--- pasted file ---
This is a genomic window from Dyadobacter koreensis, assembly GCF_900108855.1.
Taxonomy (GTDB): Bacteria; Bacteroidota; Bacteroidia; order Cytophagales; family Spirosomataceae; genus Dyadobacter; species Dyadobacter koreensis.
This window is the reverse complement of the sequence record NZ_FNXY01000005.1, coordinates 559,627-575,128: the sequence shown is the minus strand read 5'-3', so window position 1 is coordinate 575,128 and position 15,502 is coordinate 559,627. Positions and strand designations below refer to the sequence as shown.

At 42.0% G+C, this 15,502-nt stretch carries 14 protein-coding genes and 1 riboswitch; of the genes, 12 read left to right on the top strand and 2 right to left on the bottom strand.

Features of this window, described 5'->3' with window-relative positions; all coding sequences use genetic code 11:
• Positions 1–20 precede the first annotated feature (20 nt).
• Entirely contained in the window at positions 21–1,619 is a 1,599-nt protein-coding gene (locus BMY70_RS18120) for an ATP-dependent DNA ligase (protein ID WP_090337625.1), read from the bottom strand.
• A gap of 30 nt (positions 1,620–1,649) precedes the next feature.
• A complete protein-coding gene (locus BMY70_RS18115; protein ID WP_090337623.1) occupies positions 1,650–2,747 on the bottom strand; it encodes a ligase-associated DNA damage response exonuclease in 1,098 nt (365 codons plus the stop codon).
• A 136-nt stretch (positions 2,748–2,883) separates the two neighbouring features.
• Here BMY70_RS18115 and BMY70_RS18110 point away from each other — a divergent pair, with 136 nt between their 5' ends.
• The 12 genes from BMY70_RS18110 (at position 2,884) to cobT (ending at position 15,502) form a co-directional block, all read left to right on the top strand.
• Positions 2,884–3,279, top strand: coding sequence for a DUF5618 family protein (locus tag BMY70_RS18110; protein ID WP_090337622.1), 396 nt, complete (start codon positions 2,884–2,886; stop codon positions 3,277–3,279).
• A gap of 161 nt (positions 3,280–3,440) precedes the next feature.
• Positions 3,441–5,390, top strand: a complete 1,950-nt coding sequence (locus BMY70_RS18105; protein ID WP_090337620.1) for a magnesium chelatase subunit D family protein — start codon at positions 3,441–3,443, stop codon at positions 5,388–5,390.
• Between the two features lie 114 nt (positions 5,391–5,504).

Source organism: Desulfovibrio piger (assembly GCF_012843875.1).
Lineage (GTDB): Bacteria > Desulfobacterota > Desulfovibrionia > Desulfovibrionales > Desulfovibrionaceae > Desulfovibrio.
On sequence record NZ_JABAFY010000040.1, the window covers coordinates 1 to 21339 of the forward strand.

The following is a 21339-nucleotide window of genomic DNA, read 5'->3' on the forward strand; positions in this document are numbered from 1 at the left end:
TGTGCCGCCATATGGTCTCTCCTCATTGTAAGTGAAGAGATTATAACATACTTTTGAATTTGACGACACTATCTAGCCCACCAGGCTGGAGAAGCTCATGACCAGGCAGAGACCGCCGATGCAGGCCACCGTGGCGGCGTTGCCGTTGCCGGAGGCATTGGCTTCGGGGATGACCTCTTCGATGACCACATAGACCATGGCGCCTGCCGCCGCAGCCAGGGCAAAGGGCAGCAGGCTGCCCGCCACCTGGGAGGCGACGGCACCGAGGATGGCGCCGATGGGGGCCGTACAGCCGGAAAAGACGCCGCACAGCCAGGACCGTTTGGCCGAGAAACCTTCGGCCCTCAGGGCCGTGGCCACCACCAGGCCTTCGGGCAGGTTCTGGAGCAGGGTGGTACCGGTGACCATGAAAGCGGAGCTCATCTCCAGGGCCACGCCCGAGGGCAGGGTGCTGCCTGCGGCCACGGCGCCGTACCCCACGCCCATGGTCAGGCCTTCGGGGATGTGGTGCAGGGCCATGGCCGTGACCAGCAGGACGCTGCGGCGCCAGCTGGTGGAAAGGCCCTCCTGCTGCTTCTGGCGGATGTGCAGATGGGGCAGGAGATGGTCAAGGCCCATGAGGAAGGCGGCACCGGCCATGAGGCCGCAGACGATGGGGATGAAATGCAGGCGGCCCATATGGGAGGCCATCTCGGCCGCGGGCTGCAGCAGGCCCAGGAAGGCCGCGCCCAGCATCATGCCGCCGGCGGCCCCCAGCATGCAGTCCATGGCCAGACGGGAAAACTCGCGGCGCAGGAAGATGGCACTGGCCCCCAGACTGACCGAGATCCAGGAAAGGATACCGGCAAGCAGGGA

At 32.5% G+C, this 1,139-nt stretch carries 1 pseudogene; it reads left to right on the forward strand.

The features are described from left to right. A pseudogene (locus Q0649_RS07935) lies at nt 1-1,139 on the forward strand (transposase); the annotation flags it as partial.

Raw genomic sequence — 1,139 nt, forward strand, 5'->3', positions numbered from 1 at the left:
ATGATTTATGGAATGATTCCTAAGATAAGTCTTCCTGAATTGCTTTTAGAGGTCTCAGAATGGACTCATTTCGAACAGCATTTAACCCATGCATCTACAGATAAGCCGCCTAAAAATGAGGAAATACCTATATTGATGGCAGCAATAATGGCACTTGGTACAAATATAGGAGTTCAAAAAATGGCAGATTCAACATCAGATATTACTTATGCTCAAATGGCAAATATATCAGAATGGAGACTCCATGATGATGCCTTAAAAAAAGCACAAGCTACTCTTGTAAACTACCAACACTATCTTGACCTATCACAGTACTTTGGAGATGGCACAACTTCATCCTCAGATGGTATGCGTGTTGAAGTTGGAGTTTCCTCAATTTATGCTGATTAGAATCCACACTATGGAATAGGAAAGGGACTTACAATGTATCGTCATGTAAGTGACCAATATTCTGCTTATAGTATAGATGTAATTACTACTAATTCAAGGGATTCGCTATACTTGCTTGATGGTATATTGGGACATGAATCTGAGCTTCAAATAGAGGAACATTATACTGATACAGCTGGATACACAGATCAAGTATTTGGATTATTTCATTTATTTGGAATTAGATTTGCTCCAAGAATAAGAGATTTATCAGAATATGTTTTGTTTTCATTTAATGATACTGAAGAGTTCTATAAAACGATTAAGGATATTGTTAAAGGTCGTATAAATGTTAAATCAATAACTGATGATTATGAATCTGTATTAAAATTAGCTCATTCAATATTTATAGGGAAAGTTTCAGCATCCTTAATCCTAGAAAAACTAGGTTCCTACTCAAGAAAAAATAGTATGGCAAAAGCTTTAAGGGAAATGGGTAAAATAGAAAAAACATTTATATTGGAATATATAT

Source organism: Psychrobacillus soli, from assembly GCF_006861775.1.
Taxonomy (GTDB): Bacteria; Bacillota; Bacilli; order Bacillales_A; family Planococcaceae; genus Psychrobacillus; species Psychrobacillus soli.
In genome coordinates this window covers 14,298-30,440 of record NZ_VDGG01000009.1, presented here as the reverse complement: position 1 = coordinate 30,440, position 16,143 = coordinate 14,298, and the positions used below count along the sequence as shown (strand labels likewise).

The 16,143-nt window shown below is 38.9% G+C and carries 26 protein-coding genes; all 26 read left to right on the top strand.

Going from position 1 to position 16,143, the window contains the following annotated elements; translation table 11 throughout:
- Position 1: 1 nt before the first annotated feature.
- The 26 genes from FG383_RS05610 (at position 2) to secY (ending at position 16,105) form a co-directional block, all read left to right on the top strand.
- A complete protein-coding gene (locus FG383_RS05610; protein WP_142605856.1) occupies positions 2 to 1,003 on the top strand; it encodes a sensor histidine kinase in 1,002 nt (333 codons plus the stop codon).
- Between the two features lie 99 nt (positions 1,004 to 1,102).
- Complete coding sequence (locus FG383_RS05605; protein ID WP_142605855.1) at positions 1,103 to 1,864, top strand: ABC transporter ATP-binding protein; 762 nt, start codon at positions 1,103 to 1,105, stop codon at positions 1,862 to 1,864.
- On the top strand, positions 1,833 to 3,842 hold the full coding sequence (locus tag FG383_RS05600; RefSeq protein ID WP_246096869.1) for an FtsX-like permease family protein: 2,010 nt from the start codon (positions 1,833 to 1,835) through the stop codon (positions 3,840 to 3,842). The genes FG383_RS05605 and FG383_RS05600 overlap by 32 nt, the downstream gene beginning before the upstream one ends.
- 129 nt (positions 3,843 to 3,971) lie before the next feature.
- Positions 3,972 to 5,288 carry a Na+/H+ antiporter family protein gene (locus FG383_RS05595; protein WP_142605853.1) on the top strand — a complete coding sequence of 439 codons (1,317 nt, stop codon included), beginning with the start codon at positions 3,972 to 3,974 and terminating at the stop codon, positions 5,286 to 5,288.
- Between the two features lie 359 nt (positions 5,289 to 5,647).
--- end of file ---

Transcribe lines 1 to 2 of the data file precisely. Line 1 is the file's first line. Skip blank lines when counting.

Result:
This is a genomic window from Dyadobacter koreensis, assembly GCF_900108855.1.
Taxonomy (GTDB): Bacteria; Bacteroidota; Bacteroidia; order Cytophagales; family Spirosomataceae; genus Dyadobacter; species Dyadobacter koreensis.